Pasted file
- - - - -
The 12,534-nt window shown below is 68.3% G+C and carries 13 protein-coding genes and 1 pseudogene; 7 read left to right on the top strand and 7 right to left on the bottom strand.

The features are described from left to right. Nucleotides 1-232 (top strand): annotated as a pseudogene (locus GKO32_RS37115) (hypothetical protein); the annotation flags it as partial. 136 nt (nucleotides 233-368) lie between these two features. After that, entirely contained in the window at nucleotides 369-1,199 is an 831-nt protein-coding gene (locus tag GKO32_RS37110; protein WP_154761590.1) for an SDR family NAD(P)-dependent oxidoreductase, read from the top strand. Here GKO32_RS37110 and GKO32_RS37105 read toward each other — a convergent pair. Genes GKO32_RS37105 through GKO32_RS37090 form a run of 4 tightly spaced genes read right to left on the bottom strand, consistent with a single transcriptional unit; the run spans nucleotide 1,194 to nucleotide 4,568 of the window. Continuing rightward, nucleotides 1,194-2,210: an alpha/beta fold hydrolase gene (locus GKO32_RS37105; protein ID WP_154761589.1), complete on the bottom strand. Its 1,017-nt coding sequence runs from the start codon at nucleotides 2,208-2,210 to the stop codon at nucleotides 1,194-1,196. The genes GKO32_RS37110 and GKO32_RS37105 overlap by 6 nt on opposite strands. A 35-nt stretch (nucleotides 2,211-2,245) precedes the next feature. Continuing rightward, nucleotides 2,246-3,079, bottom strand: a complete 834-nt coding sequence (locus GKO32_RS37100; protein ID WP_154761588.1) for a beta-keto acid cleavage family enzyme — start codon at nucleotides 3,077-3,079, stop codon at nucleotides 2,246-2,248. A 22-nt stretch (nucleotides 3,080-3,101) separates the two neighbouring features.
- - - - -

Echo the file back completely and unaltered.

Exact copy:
The 12,534-nt window shown below is 68.3% G+C and carries 13 protein-coding genes and 1 pseudogene; 7 read left to right on the top strand and 7 right to left on the bottom strand.

The features are described from left to right. Nucleotides 1-232 (top strand): annotated as a pseudogene (locus GKO32_RS37115) (hypothetical protein); the annotation flags it as partial. 136 nt (nucleotides 233-368) lie between these two features. After that, entirely contained in the window at nucleotides 369-1,199 is an 831-nt protein-coding gene (locus tag GKO32_RS37110; protein WP_154761590.1) for an SDR family NAD(P)-dependent oxidoreductase, read from the top strand. Here GKO32_RS37110 and GKO32_RS37105 read toward each other — a convergent pair. Genes GKO32_RS37105 through GKO32_RS37090 form a run of 4 tightly spaced genes read right to left on the bottom strand, consistent with a single transcriptional unit; the run spans nucleotide 1,194 to nucleotide 4,568 of the window. Continuing rightward, nucleotides 1,194-2,210: an alpha/beta fold hydrolase gene (locus GKO32_RS37105; protein ID WP_154761589.1), complete on the bottom strand. Its 1,017-nt coding sequence runs from the start codon at nucleotides 2,208-2,210 to the stop codon at nucleotides 1,194-1,196. The genes GKO32_RS37110 and GKO32_RS37105 overlap by 6 nt on opposite strands. A 35-nt stretch (nucleotides 2,211-2,245) precedes the next feature. Continuing rightward, nucleotides 2,246-3,079, bottom strand: a complete 834-nt coding sequence (locus GKO32_RS37100; protein ID WP_154761588.1) for a beta-keto acid cleavage family enzyme — start codon at nucleotides 3,077-3,079, stop codon at nucleotides 2,246-2,248. A 22-nt stretch (nucleotides 3,080-3,101) separates the two neighbouring features.